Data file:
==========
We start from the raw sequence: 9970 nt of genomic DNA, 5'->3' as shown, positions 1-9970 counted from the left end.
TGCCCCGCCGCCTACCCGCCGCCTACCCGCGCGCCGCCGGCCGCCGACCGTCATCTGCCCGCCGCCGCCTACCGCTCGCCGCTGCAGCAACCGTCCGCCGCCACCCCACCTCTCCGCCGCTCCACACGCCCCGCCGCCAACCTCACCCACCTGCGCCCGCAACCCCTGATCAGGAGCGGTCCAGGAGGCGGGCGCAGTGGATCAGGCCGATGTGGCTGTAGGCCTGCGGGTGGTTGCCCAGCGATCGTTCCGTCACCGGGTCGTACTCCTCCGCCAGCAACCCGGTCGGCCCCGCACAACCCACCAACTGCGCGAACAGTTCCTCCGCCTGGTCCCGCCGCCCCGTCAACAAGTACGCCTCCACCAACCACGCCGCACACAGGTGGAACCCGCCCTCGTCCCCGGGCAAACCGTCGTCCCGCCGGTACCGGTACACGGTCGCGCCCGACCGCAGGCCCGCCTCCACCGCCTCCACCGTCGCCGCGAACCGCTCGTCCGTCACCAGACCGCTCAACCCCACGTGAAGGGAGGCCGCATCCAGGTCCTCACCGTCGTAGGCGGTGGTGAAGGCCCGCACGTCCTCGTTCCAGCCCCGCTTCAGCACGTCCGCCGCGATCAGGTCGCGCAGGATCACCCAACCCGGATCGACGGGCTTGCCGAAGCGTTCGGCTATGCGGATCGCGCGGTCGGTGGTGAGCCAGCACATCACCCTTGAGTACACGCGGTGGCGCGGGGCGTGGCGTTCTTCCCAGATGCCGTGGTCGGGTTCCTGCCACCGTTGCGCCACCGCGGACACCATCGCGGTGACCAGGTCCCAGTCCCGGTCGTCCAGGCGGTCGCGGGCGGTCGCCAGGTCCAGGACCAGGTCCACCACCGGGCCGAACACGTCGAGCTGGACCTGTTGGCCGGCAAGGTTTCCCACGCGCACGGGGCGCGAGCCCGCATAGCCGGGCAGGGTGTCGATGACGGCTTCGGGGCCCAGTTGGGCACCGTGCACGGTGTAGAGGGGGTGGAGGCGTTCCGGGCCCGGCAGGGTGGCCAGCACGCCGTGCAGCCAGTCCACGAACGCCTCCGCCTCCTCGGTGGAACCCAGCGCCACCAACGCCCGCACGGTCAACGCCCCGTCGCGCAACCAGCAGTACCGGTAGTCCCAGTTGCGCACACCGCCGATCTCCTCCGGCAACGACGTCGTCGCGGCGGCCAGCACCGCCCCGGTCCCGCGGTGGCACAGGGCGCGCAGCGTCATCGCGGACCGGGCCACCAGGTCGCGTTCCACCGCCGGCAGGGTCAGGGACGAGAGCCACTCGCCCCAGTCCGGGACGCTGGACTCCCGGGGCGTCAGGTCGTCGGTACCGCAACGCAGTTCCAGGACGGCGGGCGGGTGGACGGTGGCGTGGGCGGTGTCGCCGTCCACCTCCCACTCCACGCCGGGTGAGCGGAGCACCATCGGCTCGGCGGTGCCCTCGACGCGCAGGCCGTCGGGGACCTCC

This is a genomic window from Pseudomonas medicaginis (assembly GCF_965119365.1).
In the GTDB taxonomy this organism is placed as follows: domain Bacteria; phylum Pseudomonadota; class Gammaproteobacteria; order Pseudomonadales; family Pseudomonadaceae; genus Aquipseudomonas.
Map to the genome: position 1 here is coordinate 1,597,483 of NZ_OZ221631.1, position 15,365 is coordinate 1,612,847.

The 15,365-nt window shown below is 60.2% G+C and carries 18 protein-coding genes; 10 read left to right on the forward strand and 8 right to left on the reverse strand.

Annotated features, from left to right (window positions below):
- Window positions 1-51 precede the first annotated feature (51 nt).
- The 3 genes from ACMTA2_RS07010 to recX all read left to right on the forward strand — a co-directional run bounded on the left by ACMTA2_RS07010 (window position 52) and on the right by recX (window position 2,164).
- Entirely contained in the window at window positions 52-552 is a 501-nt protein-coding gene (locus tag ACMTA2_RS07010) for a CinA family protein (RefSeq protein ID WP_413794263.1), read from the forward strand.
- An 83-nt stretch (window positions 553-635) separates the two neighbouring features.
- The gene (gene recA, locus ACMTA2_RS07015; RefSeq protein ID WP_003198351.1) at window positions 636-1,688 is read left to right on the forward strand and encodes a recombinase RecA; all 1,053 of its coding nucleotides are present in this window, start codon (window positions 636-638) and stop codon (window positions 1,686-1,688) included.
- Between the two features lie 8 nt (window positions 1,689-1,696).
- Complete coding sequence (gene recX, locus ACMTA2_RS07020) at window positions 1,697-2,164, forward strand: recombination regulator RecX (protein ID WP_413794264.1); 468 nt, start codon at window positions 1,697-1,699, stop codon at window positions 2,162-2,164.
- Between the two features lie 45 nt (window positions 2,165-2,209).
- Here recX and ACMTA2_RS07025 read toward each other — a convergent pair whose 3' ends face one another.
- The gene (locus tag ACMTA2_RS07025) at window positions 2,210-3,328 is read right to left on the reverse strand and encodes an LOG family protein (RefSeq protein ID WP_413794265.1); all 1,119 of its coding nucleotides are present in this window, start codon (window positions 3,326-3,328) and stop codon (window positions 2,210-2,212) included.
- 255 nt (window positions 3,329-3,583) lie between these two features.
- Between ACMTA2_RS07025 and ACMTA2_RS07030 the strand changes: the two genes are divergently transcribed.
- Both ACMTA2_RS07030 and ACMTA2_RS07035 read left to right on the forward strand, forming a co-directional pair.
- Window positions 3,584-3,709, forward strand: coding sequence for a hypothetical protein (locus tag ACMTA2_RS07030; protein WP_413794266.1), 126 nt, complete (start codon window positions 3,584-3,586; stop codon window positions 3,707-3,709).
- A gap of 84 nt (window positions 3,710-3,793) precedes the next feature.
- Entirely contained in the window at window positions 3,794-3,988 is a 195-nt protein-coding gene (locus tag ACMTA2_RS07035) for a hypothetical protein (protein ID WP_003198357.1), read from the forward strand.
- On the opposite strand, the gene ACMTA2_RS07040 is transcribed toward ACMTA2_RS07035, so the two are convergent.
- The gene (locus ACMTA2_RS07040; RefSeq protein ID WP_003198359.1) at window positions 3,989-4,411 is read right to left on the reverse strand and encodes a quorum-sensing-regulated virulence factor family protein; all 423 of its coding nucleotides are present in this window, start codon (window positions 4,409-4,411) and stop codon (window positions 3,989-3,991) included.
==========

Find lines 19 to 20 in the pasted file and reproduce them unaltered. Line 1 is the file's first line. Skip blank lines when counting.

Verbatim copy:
- Between ACMTA2_RS07025 and ACMTA2_RS07030 the strand changes: the two genes are divergently transcribed.
- Both ACMTA2_RS07030 and ACMTA2_RS07035 read left to right on the forward strand, forming a co-directional pair.